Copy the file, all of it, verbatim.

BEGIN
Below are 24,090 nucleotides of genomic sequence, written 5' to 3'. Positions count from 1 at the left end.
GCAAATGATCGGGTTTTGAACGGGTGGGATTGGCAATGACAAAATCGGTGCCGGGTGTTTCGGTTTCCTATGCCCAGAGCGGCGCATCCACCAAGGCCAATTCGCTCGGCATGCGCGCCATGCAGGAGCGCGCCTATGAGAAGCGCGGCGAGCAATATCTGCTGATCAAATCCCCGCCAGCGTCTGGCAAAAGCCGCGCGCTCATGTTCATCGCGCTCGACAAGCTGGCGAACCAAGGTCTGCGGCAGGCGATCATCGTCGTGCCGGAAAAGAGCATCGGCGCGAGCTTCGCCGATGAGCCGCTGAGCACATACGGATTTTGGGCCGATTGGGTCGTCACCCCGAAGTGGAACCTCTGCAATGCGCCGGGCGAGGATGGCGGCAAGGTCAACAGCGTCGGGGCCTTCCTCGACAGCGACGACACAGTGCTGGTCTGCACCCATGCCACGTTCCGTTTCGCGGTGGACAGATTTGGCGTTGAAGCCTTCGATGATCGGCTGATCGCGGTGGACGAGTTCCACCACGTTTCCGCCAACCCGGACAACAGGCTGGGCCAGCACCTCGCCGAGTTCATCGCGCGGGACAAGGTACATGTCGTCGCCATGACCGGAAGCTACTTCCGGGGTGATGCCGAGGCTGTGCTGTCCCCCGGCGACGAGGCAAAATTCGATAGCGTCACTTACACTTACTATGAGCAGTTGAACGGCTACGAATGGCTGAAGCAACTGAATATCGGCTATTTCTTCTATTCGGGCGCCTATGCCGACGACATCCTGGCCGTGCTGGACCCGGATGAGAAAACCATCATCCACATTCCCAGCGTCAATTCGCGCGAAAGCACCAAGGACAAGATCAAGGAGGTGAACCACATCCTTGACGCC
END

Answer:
Below are 24,090 nucleotides of genomic sequence, written 5' to 3'. Positions count from 1 at the left end.
GCAAATGATCGGGTTTTGAACGGGTGGGATTGGCAATGACAAAATCGGTGCCGGGTGTTTCGGTTTCCTATGCCCAGAGCGGCGCATCCACCAAGGCCAATTCGCTCGGCATGCGCGCCATGCAGGAGCGCGCCTATGAGAAGCGCGGCGAGCAATATCTGCTGATCAAATCCCCGCCAGCGTCTGGCAAAAGCCGCGCGCTCATGTTCATCGCGCTCGACAAGCTGGCGAACCAAGGTCTGCGGCAGGCGATCATCGTCGTGCCGGAAAAGAGCATCGGCGCGAGCTTCGCCGATGAGCCGCTGAGCACATACGGATTTTGGGCCGATTGGGTCGTCACCCCGAAGTGGAACCTCTGCAATGCGCCGGGCGAGGATGGCGGCAAGGTCAACAGCGTCGGGGCCTTCCTCGACAGCGACGACACAGTGCTGGTCTGCACCCATGCCACGTTCCGTTTCGCGGTGGACAGATTTGGCGTTGAAGCCTTCGATGATCGGCTGATCGCGGTGGACGAGTTCCACCACGTTTCCGCCAACCCGGACAACAGGCTGGGCCAGCACCTCGCCGAGTTCATCGCGCGGGACAAGGTACATGTCGTCGCCATGACCGGAAGCTACTTCCGGGGTGATGCCGAGGCTGTGCTGTCCCCCGGCGACGAGGCAAAATTCGATAGCGTCACTTACACTTACTATGAGCAGTTGAACGGCTACGAATGGCTGAAGCAACTGAATATCGGCTATTTCTTCTATTCGGGCGCCTATGCCGACGACATCCTGGCCGTGCTGGACCCGGATGAGAAAACCATCATCCACATTCCCAGCGTCAATTCGCGCGAAAGCACCAAGGACAAGATCAAGGAGGTGAACCACATCCTTGACGCC